A few weeks ago CNN correspondent Jim Accosta was booed, shouted at, cursed and told he was not welcome at a rally where Donald Trump was appearing. Later when the national anthem and Pledge of Allegiance took place, many of the same people expressed surprise that Accosta sang and placed his hand over his heart for the pledge just like they did. They were all Americans but the crowd had been conditioned to believe that a member of the mainstream media could not be patriotic.
A quick review from last time:
- like-minded people naturally gravitate toward each other and then mimic each other more and more until they form their own group-think;
- without checks and balances, this mutual affirmation grows into an attitude of self-righteousness;
- a group like this is actually driven by fear – fear of being weak or powerless;
- the group incestuously reinforces its own truth while also confirming to itself the dangers of outsiders. I say incestuous because there is not much that is normal or healthy for a group of people who have their opinions formed within their own ‘family’ and refuse to be open to outside thought;
- when a group reaches this stage they are not so much interested in truth as they are in getting their way and that is where we begin to find the term ‘mob’ to be more fitting;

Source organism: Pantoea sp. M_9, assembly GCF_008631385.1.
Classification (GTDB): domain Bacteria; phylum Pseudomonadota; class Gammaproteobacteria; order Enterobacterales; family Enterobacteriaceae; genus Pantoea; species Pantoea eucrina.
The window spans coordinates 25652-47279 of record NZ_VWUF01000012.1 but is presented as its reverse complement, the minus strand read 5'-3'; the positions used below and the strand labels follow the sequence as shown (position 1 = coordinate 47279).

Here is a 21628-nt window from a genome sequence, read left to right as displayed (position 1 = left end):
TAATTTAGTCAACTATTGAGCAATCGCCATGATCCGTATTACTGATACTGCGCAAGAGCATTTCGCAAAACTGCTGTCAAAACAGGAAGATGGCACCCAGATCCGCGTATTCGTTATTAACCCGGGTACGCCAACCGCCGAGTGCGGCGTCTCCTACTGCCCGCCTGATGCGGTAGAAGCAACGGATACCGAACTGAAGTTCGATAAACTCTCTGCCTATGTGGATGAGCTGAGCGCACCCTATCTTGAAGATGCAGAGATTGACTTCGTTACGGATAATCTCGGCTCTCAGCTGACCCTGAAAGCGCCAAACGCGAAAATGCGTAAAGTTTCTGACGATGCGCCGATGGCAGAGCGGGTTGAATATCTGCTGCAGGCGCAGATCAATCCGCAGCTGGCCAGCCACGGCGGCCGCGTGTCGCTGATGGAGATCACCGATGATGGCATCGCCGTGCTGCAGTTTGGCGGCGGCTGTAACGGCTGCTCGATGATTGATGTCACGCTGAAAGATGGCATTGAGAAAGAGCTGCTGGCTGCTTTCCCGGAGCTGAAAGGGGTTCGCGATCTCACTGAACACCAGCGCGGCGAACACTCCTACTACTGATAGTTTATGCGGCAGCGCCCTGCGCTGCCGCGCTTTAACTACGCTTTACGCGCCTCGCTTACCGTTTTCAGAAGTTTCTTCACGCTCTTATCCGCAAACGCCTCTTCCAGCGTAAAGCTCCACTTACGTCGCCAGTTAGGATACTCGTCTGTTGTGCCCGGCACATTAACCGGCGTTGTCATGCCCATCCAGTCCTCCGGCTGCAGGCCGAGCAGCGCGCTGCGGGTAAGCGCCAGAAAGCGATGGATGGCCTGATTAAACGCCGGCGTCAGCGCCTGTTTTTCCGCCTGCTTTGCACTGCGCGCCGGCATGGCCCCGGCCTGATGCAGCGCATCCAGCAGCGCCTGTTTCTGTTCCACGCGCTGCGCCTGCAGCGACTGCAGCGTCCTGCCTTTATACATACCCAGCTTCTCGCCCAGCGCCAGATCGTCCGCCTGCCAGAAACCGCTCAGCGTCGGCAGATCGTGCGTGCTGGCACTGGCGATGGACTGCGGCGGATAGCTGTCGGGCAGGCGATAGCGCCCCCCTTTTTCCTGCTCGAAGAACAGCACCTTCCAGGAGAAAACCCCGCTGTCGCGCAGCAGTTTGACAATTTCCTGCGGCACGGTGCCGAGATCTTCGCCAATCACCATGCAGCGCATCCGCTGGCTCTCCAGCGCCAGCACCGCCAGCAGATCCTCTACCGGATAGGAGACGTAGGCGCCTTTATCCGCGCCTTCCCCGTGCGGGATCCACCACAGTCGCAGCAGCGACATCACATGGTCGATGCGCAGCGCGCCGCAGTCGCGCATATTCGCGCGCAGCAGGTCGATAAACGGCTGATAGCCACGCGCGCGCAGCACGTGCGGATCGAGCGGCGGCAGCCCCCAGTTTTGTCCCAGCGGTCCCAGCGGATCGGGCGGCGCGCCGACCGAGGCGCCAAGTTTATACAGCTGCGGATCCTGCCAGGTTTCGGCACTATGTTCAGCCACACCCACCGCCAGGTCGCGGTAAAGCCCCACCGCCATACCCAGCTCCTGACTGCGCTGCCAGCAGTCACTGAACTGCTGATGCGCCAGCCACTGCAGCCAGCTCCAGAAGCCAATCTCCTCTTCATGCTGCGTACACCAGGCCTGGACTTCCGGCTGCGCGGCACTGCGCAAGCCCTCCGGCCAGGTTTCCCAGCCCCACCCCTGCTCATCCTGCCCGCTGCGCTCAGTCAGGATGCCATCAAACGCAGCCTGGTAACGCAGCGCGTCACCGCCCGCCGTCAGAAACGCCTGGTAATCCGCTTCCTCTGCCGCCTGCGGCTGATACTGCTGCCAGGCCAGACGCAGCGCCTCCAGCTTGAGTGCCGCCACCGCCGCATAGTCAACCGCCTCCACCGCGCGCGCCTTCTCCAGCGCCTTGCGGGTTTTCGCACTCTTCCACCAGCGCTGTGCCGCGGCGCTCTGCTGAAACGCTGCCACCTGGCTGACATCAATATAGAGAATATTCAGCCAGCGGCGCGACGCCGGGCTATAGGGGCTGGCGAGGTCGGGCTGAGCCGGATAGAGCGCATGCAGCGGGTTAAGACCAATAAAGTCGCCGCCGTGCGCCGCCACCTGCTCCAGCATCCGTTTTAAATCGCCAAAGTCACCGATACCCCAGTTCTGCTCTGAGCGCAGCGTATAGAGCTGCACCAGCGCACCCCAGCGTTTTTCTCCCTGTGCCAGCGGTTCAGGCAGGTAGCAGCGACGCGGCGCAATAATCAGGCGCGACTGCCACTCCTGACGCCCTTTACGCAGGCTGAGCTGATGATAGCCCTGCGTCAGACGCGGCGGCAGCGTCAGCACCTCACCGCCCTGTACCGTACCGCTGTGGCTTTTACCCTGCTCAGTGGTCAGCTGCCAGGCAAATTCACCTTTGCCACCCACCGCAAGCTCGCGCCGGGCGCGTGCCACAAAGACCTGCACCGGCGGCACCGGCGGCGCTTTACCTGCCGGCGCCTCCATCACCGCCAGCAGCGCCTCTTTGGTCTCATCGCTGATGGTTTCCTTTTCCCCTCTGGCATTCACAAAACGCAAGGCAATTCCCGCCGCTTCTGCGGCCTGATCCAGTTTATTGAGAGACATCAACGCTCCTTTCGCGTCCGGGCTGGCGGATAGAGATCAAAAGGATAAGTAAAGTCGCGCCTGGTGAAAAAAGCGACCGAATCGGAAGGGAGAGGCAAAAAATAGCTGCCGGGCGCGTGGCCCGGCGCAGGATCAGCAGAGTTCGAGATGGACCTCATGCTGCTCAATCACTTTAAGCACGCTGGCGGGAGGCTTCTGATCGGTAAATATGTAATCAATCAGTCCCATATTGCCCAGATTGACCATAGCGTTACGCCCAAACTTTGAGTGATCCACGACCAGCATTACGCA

- a mob can be literal or figurative, organized or disorganized, but it is always angry, close-minded and heartlessly aggressive.
The challenging thing about mobs is that they don’t think or act rationally. They simply believe they are right – so right that their primary goal is to fix perceived problems – and the end justifies using any means. They look for an opponent to fight but, failing that, they turn to an easier prey – a scapegoat. A scapegoat is a vent for group anger and the violence toward it is only a diversion from the ultimate battle. Scapegoats suffer excruciatingly nevertheless.
The classic example is pre-World War 2 Germany. As I recall my history, the presenting problem was that the country had deep economic and psychological scars from the Great War and when an insignificant leader of a right-wing political movement came on the scene a surprising number of normal, peaceful people listened to him. They found scapegoats: Jews, homosexuals, non-whites, etc. to help themselves act on their anger and fear.
In our culture it could be Muslims, Christians, homosexuals, immigrants, gangs, environmentalists, right-wingers, left-wingers, the press, the President, the Prime Minister, the French, the English, or… choose your own scapegoat.
What is frightening is that mobs who target scapegoats are absolutely, blindly convinced of their own goodness and the worth of their holy crusade.
People familiar with the Bible will know that the ancient Hebrews symbolically heaped punishment on a literal, innocent goat. They will also know that centuries later Jesus would be treated as the ultimate innocent scapegoat.
So where do mimics and mobs leave us today? And by us I mean you and me.
Well, I believe that an accusing mob mentality is very dangerous so let’s begin next time with the biblical word that is used to describe a false accuser or adversary – the word is satanas. Satan.